Vaux Housing Sunderland

The Vaux housing neighbourhood forms the first phase of Riverside Sunderland’s transformation; masterplanned by Proctor and Matthews Architects and working closely in collaboration with Vaux has been designed as an exemplar of high-density city living and working. The neighbourhood is inspired by the history, topography and rich cultural heritage of Sunderland, whilst adopting a Smart City infrastructure, and a sustainable development model that will contribute to the city’s carbon-neutral ambition.

Vaux will provide 91 houses and 41 apartments set on the edge of the dramatic River Wear gorge. Vaux will extend this district up to the escarpment edge, creating a bold new silhouette inspired by Sunderland’s historic industrial skyline.

The housing is arranged in five clusters creating a series of sheltered mews streets and courtyards; each with a distinctive character.  Each cluster includes communal amenity spaces to encourage social interaction between neighbours and provide space for children to play close to home.

Three exemplar house types inspired by historic local precedents have been designed to suit 21st century living patterns. The homes will utilise Modern Methods of Construction and a range of sustainable and low carbon technologies (including Passivhaus) and renewable energy contributing to a city-wide commitment to become carbon neutral by 2030. All have home working space and private multi-level outdoor amenity space. Parking is located offsite in ‘car barns’ allowing the streets to become the focus of community life.

Designed to promote positive external activity and interaction; public squares, streets and play areas for children will provide a forum for events to take place and form spaces where people can meet to take in the views of the river gorge and wider city.

Vaux is part of a wider City commitment to become a low-carbon economy, be carbon neutral by 2030, be digitally connected, enable people to live healthier lives, provide access to natural assets and deliver clean, green and safe neighbourhoods.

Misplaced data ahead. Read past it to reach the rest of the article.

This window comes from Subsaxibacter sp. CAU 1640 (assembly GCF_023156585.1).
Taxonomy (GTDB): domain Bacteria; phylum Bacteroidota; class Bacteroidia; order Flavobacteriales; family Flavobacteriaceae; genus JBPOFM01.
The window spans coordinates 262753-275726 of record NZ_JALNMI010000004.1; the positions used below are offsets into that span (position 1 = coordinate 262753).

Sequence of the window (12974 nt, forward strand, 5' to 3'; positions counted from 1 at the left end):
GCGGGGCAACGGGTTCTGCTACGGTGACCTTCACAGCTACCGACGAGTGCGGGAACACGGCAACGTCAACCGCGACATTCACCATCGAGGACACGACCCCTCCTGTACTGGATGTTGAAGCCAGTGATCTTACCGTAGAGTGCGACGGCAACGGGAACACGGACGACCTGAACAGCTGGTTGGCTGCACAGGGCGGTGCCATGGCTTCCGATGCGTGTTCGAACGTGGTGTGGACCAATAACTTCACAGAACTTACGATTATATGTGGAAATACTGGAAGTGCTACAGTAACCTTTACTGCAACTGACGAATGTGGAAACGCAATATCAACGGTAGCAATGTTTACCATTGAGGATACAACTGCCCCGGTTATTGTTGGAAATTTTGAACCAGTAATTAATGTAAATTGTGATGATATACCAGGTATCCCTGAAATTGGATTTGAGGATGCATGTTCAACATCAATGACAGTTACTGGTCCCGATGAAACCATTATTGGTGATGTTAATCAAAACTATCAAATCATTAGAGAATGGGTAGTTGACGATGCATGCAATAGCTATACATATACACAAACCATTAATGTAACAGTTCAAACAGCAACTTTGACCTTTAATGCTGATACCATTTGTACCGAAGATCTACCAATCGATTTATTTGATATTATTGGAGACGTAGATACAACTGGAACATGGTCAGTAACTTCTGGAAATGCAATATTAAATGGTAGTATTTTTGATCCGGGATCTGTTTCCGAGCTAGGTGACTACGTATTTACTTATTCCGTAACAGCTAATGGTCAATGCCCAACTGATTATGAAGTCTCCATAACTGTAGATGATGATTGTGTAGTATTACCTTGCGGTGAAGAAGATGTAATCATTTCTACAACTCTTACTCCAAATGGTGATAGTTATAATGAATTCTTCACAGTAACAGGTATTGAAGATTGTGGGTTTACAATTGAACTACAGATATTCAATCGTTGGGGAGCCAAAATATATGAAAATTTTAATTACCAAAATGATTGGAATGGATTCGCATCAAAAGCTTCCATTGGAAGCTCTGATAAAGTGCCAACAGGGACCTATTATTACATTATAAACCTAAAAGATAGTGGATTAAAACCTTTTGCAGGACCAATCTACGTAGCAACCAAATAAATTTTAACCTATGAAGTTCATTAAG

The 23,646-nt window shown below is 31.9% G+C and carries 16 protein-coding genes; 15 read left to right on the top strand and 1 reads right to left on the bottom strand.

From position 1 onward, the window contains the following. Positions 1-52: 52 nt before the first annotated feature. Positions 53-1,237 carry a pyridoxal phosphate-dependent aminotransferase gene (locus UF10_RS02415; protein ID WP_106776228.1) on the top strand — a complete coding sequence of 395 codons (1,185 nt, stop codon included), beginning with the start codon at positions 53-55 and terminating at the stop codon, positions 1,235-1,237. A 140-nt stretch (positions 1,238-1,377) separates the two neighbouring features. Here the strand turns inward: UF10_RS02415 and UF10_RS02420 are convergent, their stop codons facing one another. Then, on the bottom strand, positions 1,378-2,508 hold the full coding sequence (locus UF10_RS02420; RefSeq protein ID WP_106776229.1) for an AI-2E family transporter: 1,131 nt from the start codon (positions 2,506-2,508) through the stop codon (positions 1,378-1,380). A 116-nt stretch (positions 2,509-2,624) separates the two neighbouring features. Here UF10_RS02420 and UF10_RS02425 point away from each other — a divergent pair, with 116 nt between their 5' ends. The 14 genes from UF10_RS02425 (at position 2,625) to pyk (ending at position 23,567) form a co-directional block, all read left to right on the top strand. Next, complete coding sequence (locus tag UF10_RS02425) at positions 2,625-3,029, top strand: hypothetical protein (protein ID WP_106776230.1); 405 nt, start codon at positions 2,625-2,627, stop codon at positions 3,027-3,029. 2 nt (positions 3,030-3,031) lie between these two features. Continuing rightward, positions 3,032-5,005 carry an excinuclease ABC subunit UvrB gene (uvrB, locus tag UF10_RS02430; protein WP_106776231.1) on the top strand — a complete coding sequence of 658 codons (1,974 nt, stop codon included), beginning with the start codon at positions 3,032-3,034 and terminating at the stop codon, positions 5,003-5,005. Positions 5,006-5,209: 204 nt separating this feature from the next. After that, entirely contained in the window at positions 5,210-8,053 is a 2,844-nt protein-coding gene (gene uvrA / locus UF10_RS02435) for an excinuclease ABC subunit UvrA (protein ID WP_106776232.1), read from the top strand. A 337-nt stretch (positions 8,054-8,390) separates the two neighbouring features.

Due to be completed in time for the Sunderland Future Living Expo, a public event that will showcase a new way of city living and the transformation of Riverside Sunderland into one of the UK’s most sustainable and liveable cities for the 21st Century. Incorporating Sunderland’s first passivhaus development this car free development aims to be an exemplar of sustainable living.

More on the development HERE

2 MawsonKerr Vaux Location Plan


3 MawsonKerr - Edge House


4 MawsonKerr _Vaux Unit Mix


5 MawsonKerr Vaux Pele Lambton View






8 MawsonKerr Vaux_ Plater's Way 9 MawsonKerr Type A - Edge House Furniture - 3D View

10 MawsonKerr Vaux Masionette

11 MawsonKerr Vaux Gill Square


1 MawsonKerr Vaux Galleys Gill

Vaux Home of 2030

Having been joint winners in Home of 2030 competition, a HM Government backed initiative created to drive innovation in the provision of affordable, efficient and healthy green homes for all.

We were asked to develop the conceptual proposals to fit within the ambitious Vaux Housing development as part of the Riverside Sunderland masterplan.

The scheme is a condensed version and tessellates with the other joint winner Open Studio creating a dense cluster of homes around a courtyard which embodies all the important metrics behind the competition winning scheme. Our project is both low carbon in construction and during its lifespan in use, there is flexibility in the floor plate and crucial thoughts on how to connect inside and out while being an urban housing scheme.

More on the development here -








MawsonKerr process 2030 plan






Mount Grace Priory Cafe

MawsonKerr were commissioned to design and deliver a cafe within the grounds of Mount Grace Priory in order to increase visitors numbers, the sites offer and to enhance an underused area of the site. Mount Grace Priory is the most complete surviving Carthusian Monastery in Britain dating back to the 14th Century including a Scheduled Ancient Monument, Grade I & II* Listed buildings.

The café was part of an overall masterplan for the redevelopment of the gardens designed by Chris Beardshaw (Gardens World).  Mount Grace Priory cafe reaches out into the landscape and becomes part of the interpretation of the site whilst increasing dwell time and visitor experience.  We worked closely with Chris and the team in the integration of the café within the landscape.

From the outset the project has been envisioned as a contemporary building which is respectful to the context. The design refers to traditional wood working techniques, vernacular forms and traditional materials evidenced in the Monument. The oak screen ‘reaches’ out into the landscape and the double pitched form mounted on the oak screen refers to the crossing of thresholds – the boundary walls of the monk’s cloister with the repeating pitches of the monk’s cell’s beyond.